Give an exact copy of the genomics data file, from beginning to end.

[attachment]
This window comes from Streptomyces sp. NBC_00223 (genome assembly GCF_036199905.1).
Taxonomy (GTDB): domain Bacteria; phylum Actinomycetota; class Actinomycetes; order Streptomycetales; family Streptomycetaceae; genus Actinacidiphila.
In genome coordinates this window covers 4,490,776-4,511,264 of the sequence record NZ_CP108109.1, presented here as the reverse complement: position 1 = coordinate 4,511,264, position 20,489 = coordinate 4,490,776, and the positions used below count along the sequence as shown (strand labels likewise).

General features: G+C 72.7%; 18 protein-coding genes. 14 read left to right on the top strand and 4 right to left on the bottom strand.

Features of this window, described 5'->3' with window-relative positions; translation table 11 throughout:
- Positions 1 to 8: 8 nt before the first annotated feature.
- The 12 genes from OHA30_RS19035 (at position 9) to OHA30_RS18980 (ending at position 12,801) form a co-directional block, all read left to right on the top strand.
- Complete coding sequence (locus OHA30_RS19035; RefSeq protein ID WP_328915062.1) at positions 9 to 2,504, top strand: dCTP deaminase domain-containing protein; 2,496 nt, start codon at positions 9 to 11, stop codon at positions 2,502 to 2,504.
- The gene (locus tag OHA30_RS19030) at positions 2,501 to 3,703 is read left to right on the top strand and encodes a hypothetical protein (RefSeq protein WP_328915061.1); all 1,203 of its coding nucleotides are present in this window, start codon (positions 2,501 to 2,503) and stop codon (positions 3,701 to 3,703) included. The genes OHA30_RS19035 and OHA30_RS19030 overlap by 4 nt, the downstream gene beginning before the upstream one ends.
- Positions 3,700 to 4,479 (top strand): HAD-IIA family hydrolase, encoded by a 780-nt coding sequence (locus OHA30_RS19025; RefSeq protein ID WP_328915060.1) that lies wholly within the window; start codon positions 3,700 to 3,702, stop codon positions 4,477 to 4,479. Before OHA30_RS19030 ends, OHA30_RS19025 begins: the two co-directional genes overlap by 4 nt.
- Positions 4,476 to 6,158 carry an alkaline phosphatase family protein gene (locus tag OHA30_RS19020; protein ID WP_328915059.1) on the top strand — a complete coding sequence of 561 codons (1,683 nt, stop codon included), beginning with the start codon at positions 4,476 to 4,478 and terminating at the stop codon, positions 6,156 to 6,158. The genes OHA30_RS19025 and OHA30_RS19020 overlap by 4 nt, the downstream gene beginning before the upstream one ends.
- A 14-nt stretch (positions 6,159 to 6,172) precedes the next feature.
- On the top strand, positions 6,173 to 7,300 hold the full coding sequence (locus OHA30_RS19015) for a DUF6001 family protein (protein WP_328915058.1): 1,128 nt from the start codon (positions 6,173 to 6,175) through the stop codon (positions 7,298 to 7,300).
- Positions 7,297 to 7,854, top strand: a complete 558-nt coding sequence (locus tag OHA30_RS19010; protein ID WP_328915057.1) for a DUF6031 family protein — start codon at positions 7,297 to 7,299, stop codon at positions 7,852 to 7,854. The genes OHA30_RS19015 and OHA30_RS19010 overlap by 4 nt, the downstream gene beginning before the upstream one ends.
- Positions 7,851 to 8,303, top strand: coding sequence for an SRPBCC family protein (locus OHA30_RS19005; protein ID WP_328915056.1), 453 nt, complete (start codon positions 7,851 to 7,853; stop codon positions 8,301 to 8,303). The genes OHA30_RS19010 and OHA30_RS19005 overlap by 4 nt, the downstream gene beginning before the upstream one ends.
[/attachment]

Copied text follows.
This window comes from Streptomyces sp. NBC_00223 (genome assembly GCF_036199905.1).
Taxonomy (GTDB): domain Bacteria; phylum Actinomycetota; class Actinomycetes; order Streptomycetales; family Streptomycetaceae; genus Actinacidiphila.
In genome coordinates this window covers 4,490,776-4,511,264 of the sequence record NZ_CP108109.1, presented here as the reverse complement: position 1 = coordinate 4,511,264, position 20,489 = coordinate 4,490,776, and the positions used below count along the sequence as shown (strand labels likewise).

General features: G+C 72.7%; 18 protein-coding genes. 14 read left to right on the top strand and 4 right to left on the bottom strand.

Features of this window, described 5'->3' with window-relative positions; translation table 11 throughout:
- Positions 1 to 8: 8 nt before the first annotated feature.
- The 12 genes from OHA30_RS19035 (at position 9) to OHA30_RS18980 (ending at position 12,801) form a co-directional block, all read left to right on the top strand.
- Complete coding sequence (locus OHA30_RS19035; RefSeq protein ID WP_328915062.1) at positions 9 to 2,504, top strand: dCTP deaminase domain-containing protein; 2,496 nt, start codon at positions 9 to 11, stop codon at positions 2,502 to 2,504.
- The gene (locus tag OHA30_RS19030) at positions 2,501 to 3,703 is read left to right on the top strand and encodes a hypothetical protein (RefSeq protein WP_328915061.1); all 1,203 of its coding nucleotides are present in this window, start codon (positions 2,501 to 2,503) and stop codon (positions 3,701 to 3,703) included. The genes OHA30_RS19035 and OHA30_RS19030 overlap by 4 nt, the downstream gene beginning before the upstream one ends.
- Positions 3,700 to 4,479 (top strand): HAD-IIA family hydrolase, encoded by a 780-nt coding sequence (locus OHA30_RS19025; RefSeq protein ID WP_328915060.1) that lies wholly within the window; start codon positions 3,700 to 3,702, stop codon positions 4,477 to 4,479. Before OHA30_RS19030 ends, OHA30_RS19025 begins: the two co-directional genes overlap by 4 nt.
- Positions 4,476 to 6,158 carry an alkaline phosphatase family protein gene (locus tag OHA30_RS19020; protein ID WP_328915059.1) on the top strand — a complete coding sequence of 561 codons (1,683 nt, stop codon included), beginning with the start codon at positions 4,476 to 4,478 and terminating at the stop codon, positions 6,156 to 6,158. The genes OHA30_RS19025 and OHA30_RS19020 overlap by 4 nt, the downstream gene beginning before the upstream one ends.
- A 14-nt stretch (positions 6,159 to 6,172) precedes the next feature.
- On the top strand, positions 6,173 to 7,300 hold the full coding sequence (locus OHA30_RS19015) for a DUF6001 family protein (protein WP_328915058.1): 1,128 nt from the start codon (positions 6,173 to 6,175) through the stop codon (positions 7,298 to 7,300).
- Positions 7,297 to 7,854, top strand: a complete 558-nt coding sequence (locus tag OHA30_RS19010; protein ID WP_328915057.1) for a DUF6031 family protein — start codon at positions 7,297 to 7,299, stop codon at positions 7,852 to 7,854. The genes OHA30_RS19015 and OHA30_RS19010 overlap by 4 nt, the downstream gene beginning before the upstream one ends.
- Positions 7,851 to 8,303, top strand: coding sequence for an SRPBCC family protein (locus OHA30_RS19005; protein ID WP_328915056.1), 453 nt, complete (start codon positions 7,851 to 7,853; stop codon positions 8,301 to 8,303). The genes OHA30_RS19010 and OHA30_RS19005 overlap by 4 nt, the downstream gene beginning before the upstream one ends.